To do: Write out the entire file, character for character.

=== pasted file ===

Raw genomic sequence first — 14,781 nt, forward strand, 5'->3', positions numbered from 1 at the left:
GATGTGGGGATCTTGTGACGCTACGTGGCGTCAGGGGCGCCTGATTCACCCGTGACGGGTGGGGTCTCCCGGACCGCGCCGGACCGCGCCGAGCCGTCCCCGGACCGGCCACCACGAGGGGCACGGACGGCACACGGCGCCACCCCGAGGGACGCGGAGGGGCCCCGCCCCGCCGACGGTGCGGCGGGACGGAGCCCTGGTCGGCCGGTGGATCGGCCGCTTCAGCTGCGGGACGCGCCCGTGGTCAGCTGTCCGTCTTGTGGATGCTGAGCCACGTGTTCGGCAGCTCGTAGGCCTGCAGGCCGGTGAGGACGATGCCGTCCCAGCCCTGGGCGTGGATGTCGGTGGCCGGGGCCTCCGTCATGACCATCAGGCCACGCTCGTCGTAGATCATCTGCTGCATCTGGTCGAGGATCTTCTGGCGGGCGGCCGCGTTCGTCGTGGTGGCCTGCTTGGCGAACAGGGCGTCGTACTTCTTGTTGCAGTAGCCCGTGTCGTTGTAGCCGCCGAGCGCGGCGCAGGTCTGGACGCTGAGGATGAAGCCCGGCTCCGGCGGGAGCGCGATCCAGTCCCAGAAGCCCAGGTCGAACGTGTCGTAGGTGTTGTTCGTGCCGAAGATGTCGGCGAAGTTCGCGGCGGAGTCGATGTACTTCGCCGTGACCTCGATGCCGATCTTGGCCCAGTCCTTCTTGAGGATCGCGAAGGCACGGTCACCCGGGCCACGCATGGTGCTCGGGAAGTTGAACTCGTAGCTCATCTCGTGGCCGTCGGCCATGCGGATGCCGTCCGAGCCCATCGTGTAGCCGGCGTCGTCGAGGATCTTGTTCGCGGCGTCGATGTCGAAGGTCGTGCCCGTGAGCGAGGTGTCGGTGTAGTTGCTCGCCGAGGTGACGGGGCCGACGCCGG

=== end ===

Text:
Raw genomic sequence first — 14,781 nt, forward strand, 5'->3', positions numbered from 1 at the left:
GATGTGGGGATCTTGTGACGCTACGTGGCGTCAGGGGCGCCTGATTCACCCGTGACGGGTGGGGTCTCCCGGACCGCGCCGGACCGCGCCGAGCCGTCCCCGGACCGGCCACCACGAGGGGCACGGACGGCACACGGCGCCACCCCGAGGGACGCGGAGGGGCCCCGCCCCGCCGACGGTGCGGCGGGACGGAGCCCTGGTCGGCCGGTGGATCGGCCGCTTCAGCTGCGGGACGCGCCCGTGGTCAGCTGTCCGTCTTGTGGATGCTGAGCCACGTGTTCGGCAGCTCGTAGGCCTGCAGGCCGGTGAGGACGATGCCGTCCCAGCCCTGGGCGTGGATGTCGGTGGCCGGGGCCTCCGTCATGACCATCAGGCCACGCTCGTCGTAGATCATCTGCTGCATCTGGTCGAGGATCTTCTGGCGGGCGGCCGCGTTCGTCGTGGTGGCCTGCTTGGCGAACAGGGCGTCGTACTTCTTGTTGCAGTAGCCCGTGTCGTTGTAGCCGCCGAGCGCGGCGCAGGTCTGGACGCTGAGGATGAAGCCCGGCTCCGGCGGGAGCGCGATCCAGTCCCAGAAGCCCAGGTCGAACGTGTCGTAGGTGTTGTTCGTGCCGAAGATGTCGGCGAAGTTCGCGGCGGAGTCGATGTACTTCGCCGTGACCTCGATGCCGATCTTGGCCCAGTCCTTCTTGAGGATCGCGAAGGCACGGTCACCCGGGCCACGCATGGTGCTCGGGAAGTTGAACTCGTAGCTCATCTCGTGGCCGTCGGCCATGCGGATGCCGTCCGAGCCCATCGTGTAGCCGGCGTCGTCGAGGATCTTGTTCGCGGCGTCGATGTCGAAGGTCGTGCCCGTGAGCGAGGTGTCGGTGTAGTTGCTCGCCGAGGTGACGGGGCCGACGCCGG